I. Let us begin by saying that war is not the worst evil, that there are cases in which it is the lesser of two evils, that it is better to fight for the general welfare than meanly to betray it, that the instinct which prompts us to cherish the memory of those who really gave their lives for their country is one of the noblest of our nature, that war may be the truest and only preparation for lasting peace. Allowing all that, let us look at war as it is; what a ghastly remedy at best it seems, what a confession of human weakness and human sin! War, as it is described so vividly in Le Debâcle, what a terrible tragedy it is! And then remember the part the Christian Church has sometimes taken in it. Remember the motives that have been held to justify it. We need not go back far into the past. Within our own memory the cynical utterance was approved and defended by at least half of our countrymen, that ‘we went to war in search of a scientific frontier,’ and yet, from the New Testament point of view, no utterance could have been more immoral. Let us willingly and gladly own that it is more Christian, more in accordance with Christ’s spirit to fight for the right, for home, and hearth, and liberty, than to allow the invader to spread fire and ruin over a helpless country. Let us always say that the sacrifice of life for these ends is noble and virtuous. Let us own that the doctrine of passive non-resistance to injury cannot be applied to nations, that there may come a time to any nation when self-defence becomes the most sacred duty. Let us cheerfully pay our taxes to keep up our navy. But let us not shrink from owning that, in this matter of war, both the Christian Church and we ourselves as a Christian nation have much to repent of, that only very partially and intermittently has the Church endeavoured to earn the blessing of the peacemakers in the past, that if here and there a mediæval Pope intervened in the interests of peace, his action was balanced by at least a tenfold, aye, and a fifty-fold, invitation to war. We sometimes have glowing pictures drawn for us by those whose dream it is to see Christendom again united under one earthly head, of the Pope sitting as a universal arbitrator and preventing wars, as the judges in our courts settle disputes. But a man must have read history to little purpose to indulge in such a highly-coloured and imaginative romance. With the same hopefulness it was predicted in the early days of the Christian Church that, when the empire was converted, there would ensue a reign of perpetual peace. But if we look back now with honest eyes we cannot help saying that, so far was this from being the case, that the ecclesiastical influence has tended to increase rather than to diminish the number of wars. I know of no period since the time of Constantine on which one can put one’s finger and say that in that age the clergy as a body exerted themselves to prevent or abridge any great war. Certainly there have been times in the history of Europe and of our own country when the ecclesiastical influence was very strongly at work in promoting great wars, in stimulating the fanaticism of the crusader, or in stirring up the hideous massacre, under De Montfort, of the Albigenses, or again, in embittering the religious contests that followed the Reformation. No doubt there were instances on a smaller scale of the opposite tendency; there was the institution called the Truce of God, which for a time was of great value as a witness to the religious principle; there was often the suppression of private wars by the mediatorial offices of individual bishops; and of course, too, it must always be remembered that the strength of the military spirit in mediæval Europe was such that resistance to it was a matter of considerable difficulty. But when Christian writers have held up Mahommedanism to reprobation as marching through blood to power, they have strangely neglected to notice that it has only surpassed the religious forces of Christendom in the path of their own choosing; and that the means which were used by the Church to promote military fanaticism, the indulgences granted by Popes, the exhortations of the pulpit, the hatred of misbelievers, have been unequalled in their intensity, and have caused the shedding of oceans of blood. In the earlier wars religious fanaticism was a main cause, and it maintained its influence in the later ones. Before Constantine, the Beatitude “Blessed are the peacemakers” was recognized as an actual ideal. Since the time of Constantine scarcely any writer, except Erasmus, has treated the question seriously, from the New Testament point of view. The Quakers and the Anti-baptists have in later days raised a protest, but its strength and significance was largely diminished by exaggeration.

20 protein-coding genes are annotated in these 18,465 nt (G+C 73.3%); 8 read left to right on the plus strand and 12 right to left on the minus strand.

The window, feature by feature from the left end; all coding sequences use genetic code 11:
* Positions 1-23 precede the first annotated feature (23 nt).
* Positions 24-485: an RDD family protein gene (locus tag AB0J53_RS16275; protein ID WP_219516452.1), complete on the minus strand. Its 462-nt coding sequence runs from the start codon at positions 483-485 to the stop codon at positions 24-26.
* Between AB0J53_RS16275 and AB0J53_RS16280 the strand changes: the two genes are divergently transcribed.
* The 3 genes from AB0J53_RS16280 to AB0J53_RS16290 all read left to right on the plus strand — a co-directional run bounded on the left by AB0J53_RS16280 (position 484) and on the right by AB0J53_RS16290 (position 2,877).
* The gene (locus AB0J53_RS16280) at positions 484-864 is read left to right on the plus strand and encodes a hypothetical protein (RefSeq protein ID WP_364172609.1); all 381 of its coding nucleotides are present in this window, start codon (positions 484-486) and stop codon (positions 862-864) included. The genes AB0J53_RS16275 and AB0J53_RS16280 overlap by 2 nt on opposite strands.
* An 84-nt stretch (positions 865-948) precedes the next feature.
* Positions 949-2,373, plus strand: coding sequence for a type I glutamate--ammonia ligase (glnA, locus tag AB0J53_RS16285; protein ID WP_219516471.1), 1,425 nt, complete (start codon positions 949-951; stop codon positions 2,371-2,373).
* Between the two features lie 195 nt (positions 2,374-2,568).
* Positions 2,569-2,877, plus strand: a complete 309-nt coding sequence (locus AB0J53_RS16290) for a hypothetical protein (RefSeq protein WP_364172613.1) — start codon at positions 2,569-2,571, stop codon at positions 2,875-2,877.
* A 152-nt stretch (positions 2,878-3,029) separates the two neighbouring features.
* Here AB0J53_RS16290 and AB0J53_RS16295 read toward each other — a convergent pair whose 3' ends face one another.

II. Do we at last see the dawning of a brighter day? Unquestionably now there seems to be a growing feeling in Favour of arbitration; the perfection of man-slaying machines has proved too much for the Christian conscience, and it is improbable that Europe would tolerate another Franco-German war. Doubtless the influence of certain great minds, deeply imbued with Christian ethical conceptions, has effected so much. But that the average ecclesiastical opinion would be half as much agitated by the declaration of some great territory-seeking war, if such were made to-morrow, as it is now about the question whether the Calvinists of South Wales shall still be forced to pay tithes for the support of a Church in which they do not believe, is, I fear, a very doubtful matter. The ecclesiastical spirit has generally a great lack of the sense of proportion, and its failure to influence thinking men just arises from that. Hence it comes to pass that theological influence has apparently done far less to diminish actual war than have industrial influences. Nor is this anything abnormal. As far as we can see, God effects all His great changes in the world through means that seem not directly designed for those ends. And so we find that, through economic means and through industrial interests, mankind tends to grow together, and wars seem to become more impossible. Then at last the moral sense wakes up at the call of self-interest, and the highest teaching of great minds, who have not been listened to in their own generation, finds its late echo in the assent of the multitude.